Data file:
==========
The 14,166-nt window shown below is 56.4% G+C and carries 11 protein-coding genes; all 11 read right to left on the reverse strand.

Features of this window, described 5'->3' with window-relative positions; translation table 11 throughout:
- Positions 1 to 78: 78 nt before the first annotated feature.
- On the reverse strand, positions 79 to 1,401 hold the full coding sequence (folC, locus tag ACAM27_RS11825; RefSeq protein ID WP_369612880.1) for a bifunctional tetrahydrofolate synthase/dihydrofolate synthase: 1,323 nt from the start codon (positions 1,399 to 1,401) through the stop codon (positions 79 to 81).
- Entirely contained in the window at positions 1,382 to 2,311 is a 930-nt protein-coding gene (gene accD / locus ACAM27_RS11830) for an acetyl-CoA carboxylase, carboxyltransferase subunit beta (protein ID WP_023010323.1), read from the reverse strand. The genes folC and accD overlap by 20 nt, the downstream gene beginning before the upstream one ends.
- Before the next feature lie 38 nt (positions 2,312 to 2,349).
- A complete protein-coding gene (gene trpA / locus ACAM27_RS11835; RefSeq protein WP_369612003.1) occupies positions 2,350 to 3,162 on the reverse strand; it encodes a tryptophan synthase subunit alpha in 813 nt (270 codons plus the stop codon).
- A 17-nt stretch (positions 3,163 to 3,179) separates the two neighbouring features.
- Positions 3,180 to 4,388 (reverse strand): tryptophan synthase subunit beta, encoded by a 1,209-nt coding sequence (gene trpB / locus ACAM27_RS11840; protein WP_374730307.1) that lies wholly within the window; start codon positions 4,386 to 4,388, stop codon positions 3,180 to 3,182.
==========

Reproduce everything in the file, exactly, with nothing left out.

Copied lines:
The 14,166-nt window shown below is 56.4% G+C and carries 11 protein-coding genes; all 11 read right to left on the reverse strand.

Features of this window, described 5'->3' with window-relative positions; translation table 11 throughout:
- Positions 1 to 78: 78 nt before the first annotated feature.
- On the reverse strand, positions 79 to 1,401 hold the full coding sequence (folC, locus tag ACAM27_RS11825; RefSeq protein ID WP_369612880.1) for a bifunctional tetrahydrofolate synthase/dihydrofolate synthase: 1,323 nt from the start codon (positions 1,399 to 1,401) through the stop codon (positions 79 to 81).
- Entirely contained in the window at positions 1,382 to 2,311 is a 930-nt protein-coding gene (gene accD / locus ACAM27_RS11830) for an acetyl-CoA carboxylase, carboxyltransferase subunit beta (protein ID WP_023010323.1), read from the reverse strand. The genes folC and accD overlap by 20 nt, the downstream gene beginning before the upstream one ends.
- Before the next feature lie 38 nt (positions 2,312 to 2,349).
- A complete protein-coding gene (gene trpA / locus ACAM27_RS11835; RefSeq protein WP_369612003.1) occupies positions 2,350 to 3,162 on the reverse strand; it encodes a tryptophan synthase subunit alpha in 813 nt (270 codons plus the stop codon).
- A 17-nt stretch (positions 3,163 to 3,179) separates the two neighbouring features.
- Positions 3,180 to 4,388 (reverse strand): tryptophan synthase subunit beta, encoded by a 1,209-nt coding sequence (gene trpB / locus ACAM27_RS11840; protein WP_374730307.1) that lies wholly within the window; start codon positions 4,386 to 4,388, stop codon positions 3,180 to 3,182.